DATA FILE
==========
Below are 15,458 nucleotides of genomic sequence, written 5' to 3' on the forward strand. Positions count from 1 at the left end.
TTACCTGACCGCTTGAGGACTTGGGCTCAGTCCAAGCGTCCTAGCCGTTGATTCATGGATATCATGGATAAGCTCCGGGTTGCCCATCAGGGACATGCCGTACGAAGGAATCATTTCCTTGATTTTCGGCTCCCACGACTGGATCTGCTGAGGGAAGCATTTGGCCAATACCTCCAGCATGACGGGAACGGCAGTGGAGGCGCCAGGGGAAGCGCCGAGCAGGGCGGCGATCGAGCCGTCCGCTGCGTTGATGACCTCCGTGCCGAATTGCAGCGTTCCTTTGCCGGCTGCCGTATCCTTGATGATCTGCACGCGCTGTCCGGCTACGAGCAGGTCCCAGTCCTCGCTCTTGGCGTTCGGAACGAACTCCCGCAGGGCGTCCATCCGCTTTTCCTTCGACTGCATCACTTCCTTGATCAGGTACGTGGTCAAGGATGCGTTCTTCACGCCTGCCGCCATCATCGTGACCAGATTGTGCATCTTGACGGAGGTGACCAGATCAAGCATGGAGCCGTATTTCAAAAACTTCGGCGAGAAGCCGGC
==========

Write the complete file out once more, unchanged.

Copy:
Below are 15,458 nucleotides of genomic sequence, written 5' to 3' on the forward strand. Positions count from 1 at the left end.
TTACCTGACCGCTTGAGGACTTGGGCTCAGTCCAAGCGTCCTAGCCGTTGATTCATGGATATCATGGATAAGCTCCGGGTTGCCCATCAGGGACATGCCGTACGAAGGAATCATTTCCTTGATTTTCGGCTCCCACGACTGGATCTGCTGAGGGAAGCATTTGGCCAATACCTCCAGCATGACGGGAACGGCAGTGGAGGCGCCAGGGGAAGCGCCGAGCAGGGCGGCGATCGAGCCGTCCGCTGCGTTGATGACCTCCGTGCCGAATTGCAGCGTTCCTTTGCCGGCTGCCGTATCCTTGATGATCTGCACGCGCTGTCCGGCTACGAGCAGGTCCCAGTCCTCGCTCTTGGCGTTCGGAACGAACTCCCGCAGGGCGTCCATCCGCTTTTCCTTCGACTGCATCACTTCCTTGATCAGGTACGTGGTCAAGGATGCGTTCTTCACGCCTGCCGCCATCATCGTGACCAGATTGTGCATCTTGACGGAGGTGACCAGATCAAGCATGGAGCCGTATTTCAAAAACTTCGGCGAGAAGCCGGC